My yesterdays are disappearing, and my tomorrows are uncertain, so what do I live for? I live for each day. I live in the moment. (293)

Her husband John, a cancer research scientist, is loving and supportive at first, but becomes more concerned with his career as his wife’s symptoms worsen. He’s rather a dull man who doesn’t know how to cope. Alice, over time, does come to understand and reconcile with her youngest daughter Lydia, who breaks from family tradition by skipping college to become an actress. She is thinking like an actress, as well as a daughter, when she presses her mother for a view of Alzheimer’s from the inside.

The book conveys a sense of hopelessness, since all one can do is sit around and wait for the mind to deteriorate. I’m not aware that Genova holds a Harvard PhD in neuroscience until I finish the book, but there is a surety and confidence in her scientific explanations of the disease. The book can be frightening on a biological and psychological level. Alzheimer’s doesn’t make one forget memories, it goes in and completely destroys memories, as if they were never there. The book is sad but it does leave reader with a glimpse of light in the darkness too. When memories of one’s life go, one relies on love. Love provides that lost context.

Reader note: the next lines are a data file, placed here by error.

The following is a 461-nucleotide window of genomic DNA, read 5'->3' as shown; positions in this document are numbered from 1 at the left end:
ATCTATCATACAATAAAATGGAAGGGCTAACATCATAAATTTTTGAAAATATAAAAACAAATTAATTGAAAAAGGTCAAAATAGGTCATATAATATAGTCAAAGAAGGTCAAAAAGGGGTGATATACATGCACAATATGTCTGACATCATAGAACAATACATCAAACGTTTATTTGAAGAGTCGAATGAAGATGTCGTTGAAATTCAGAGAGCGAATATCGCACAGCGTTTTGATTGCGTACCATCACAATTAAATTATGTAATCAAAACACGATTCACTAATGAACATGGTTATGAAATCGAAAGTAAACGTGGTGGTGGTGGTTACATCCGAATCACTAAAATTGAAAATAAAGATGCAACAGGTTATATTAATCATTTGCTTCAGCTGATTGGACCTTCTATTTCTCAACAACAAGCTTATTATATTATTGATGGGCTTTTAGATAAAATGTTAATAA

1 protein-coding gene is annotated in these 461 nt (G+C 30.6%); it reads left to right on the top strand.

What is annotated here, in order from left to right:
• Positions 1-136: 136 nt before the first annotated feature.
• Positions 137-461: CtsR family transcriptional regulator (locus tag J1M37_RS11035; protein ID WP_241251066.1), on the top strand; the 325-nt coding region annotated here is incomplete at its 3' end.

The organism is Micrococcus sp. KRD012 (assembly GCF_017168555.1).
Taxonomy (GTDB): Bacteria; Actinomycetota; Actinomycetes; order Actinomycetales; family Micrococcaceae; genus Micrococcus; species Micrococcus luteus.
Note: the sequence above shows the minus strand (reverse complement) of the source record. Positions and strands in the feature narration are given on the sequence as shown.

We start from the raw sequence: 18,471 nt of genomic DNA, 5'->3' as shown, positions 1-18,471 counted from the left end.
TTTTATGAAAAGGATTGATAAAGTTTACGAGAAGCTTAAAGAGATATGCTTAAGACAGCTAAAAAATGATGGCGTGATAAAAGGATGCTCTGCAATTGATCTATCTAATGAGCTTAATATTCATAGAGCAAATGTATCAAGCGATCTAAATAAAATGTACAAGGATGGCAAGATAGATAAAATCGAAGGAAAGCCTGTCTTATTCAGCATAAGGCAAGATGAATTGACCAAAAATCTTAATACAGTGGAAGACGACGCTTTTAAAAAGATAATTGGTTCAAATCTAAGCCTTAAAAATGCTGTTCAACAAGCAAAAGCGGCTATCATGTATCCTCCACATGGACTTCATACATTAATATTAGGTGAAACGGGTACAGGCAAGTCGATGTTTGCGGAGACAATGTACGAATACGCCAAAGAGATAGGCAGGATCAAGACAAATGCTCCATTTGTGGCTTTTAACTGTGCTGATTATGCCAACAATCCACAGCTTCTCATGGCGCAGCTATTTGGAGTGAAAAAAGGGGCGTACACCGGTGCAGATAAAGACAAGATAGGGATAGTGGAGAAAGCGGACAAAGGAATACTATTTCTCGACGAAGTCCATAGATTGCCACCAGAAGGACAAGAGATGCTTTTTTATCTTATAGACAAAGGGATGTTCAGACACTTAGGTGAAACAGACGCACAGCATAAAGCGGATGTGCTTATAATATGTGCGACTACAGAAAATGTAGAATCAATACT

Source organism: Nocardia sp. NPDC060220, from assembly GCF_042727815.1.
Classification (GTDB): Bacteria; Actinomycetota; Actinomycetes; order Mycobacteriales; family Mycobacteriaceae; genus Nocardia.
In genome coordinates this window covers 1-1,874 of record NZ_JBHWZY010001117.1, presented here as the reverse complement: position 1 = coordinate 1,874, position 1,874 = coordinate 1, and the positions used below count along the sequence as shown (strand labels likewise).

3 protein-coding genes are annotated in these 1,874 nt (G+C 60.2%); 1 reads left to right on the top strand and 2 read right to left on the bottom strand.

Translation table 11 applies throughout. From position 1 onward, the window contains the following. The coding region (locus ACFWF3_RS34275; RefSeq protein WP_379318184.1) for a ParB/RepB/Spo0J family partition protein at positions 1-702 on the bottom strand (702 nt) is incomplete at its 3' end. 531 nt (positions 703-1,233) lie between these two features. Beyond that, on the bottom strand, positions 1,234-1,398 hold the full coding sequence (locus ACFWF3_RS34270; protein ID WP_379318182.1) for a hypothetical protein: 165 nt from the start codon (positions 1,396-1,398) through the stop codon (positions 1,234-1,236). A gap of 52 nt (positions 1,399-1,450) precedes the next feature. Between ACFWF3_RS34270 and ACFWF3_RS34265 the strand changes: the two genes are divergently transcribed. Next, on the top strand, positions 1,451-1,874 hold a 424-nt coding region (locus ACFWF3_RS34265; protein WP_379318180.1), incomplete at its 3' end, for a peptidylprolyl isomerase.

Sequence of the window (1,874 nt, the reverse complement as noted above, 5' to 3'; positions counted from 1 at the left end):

336 pp. Simon & Schuster. Pocket Paper. [Read|Skim|Toss] [Buy|Borrow]

[729] Peril at End House – Agatha Christie


” It has happened. In spite of everything—in spite of my precautions, it has happened. ” (Ch.8, The Fatal Shawl, p.77)